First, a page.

P.H.O.E.B.E Prison Recovery College Project delivers critically needed mental health workshops for women in Zimbabwean prisons and addresses the prison conditions that are inconsistent with the domestic and international rights of prisoners.

The neglect of women in criminal justice research has been justified on the grounds that they account for only a small fraction of arrests and commit fewer crimes than males. This justification ignores the fact that, women who do enter the justice system, while fewer in number and less violent than their male counterparts, often become extensive users of the system. In focusing on the overwhelming number of males in the criminal and juvenile justice systems, programs, policies and services often fail to develop a diversity of options for dealing with the gender and culturally-specific problems of female offenders enmeshed in the system. Many criminal and juvenile justice professionals lack familiarity with criteria for female specific programs and interventions. Against this background, female prisoners are not effectively rehabilitated and develop undiagnosed mental health disorders. They stay in prison without access to mental health services and treatment. 

The conditions in female prisons are also very alarming as they are inconsistent with the international and domestic standards that are provided for in international instruments, the Constitution of Zimbabwe and the Prisons Act [Chapter 7:11]. The periods for which many prisoners have been placed in remand violate the standards set out in the Constitution and international human rights instruments. There are numerous cases where detained persons are being held for periods that are way longer than the constitutionally ordained periods of pre-trial detention with pro deo lawyers that they have lost contact with. This results in a sense of hopelessness and leads to depression and anxiety amongst female prisoners. The right to dignity is also infringed as prisons in Zimbabwe experience high levels of overcrowding and detainees have to resort to using water in buckets to flush the toilets due to erratic water supply. Women also face an additional challenge of lack of sanitary wear, where they have to rely on relatives that come to visit. It should be noted that the majority of these women do not get visitors and have to find other means during the time of their menstrual cycle. In addition there are also infringements in the right to sufficient food, the right to safe, clean and potable water, the right to health care services, and access to education, vocational training and work in the female prisons and this again has added to mental health problems amongst prisoners. There is a definite need to advocate these rights for our female prisoners and to strive for policies that protect these rights.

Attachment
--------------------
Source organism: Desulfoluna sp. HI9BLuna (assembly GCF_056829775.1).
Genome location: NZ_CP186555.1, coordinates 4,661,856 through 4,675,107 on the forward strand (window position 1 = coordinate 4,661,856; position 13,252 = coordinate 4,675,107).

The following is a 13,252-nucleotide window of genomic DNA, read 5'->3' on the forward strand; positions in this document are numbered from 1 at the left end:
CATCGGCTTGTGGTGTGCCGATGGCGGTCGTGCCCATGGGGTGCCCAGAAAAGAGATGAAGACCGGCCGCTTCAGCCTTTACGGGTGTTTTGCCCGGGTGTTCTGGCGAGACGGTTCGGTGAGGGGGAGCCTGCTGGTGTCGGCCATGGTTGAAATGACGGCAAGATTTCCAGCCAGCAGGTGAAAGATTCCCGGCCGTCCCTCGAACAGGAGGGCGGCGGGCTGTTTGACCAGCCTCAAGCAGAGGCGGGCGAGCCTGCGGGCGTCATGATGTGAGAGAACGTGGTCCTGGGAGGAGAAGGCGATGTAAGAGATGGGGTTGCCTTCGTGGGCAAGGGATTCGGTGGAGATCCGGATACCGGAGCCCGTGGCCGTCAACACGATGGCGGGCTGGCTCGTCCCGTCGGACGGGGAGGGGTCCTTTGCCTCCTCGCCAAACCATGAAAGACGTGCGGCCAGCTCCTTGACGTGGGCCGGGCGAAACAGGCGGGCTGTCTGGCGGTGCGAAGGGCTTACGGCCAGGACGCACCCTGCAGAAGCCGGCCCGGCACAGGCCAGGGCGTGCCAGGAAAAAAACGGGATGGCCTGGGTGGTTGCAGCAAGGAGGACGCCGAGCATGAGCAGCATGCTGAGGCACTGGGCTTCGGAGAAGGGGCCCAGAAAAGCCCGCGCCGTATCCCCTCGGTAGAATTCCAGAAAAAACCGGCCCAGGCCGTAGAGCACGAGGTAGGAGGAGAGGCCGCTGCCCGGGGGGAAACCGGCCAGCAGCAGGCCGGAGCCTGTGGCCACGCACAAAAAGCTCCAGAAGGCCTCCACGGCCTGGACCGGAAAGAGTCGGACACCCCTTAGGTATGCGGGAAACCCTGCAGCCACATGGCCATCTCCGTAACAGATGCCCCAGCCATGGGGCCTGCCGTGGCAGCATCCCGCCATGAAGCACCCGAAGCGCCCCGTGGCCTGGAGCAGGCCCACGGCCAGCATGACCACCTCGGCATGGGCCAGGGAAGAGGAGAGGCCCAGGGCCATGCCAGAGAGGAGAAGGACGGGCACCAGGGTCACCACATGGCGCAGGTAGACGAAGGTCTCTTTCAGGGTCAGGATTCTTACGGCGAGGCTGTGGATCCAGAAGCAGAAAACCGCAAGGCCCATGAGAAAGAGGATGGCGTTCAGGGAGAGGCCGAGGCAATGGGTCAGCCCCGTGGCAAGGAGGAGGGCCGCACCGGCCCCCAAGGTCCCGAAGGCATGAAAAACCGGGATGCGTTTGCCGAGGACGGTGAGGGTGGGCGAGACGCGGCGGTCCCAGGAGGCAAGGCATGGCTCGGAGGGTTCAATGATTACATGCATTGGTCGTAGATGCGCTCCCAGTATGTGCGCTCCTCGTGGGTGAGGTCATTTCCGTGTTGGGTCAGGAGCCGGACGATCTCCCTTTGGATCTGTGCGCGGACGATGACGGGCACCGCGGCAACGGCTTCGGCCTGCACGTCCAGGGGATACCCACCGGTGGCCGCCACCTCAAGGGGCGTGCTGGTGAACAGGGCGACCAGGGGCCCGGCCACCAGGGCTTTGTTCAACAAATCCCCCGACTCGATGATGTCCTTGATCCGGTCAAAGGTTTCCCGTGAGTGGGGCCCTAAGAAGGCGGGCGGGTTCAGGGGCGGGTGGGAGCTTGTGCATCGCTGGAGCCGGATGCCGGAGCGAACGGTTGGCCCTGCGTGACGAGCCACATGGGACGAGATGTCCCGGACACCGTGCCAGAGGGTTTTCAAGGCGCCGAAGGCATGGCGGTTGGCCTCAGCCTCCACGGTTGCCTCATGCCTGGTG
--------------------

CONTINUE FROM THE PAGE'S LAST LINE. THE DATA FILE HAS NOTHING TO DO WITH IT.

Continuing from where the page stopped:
• Reduce the incidence and prevalence of mental disorders in women in prisons, including those associated with inappropriate use of addictive substances; 
  • To deliver women’s self-esteem  and peer support workshops in prisons;
  • To train prison officials and prisoners to identify mental illness amongst prisoners during training workshops and exchange visits;
  • To educate prisoners on their fundamental human rights;
  • To advocate against the infringement of prisoners’ rights and for policy change where it is needed;
  • To provide prison officials human rights training to ensure that they are familiar with the rights of prisoners. This will enable the prison officials to recognise and quickly address and improve areas that need improvement;
  • To provide legal help to the female prisoners who have been stuck in remand
  • Addresses disability rights on women with mental illness in prisons and advocate for those prisoners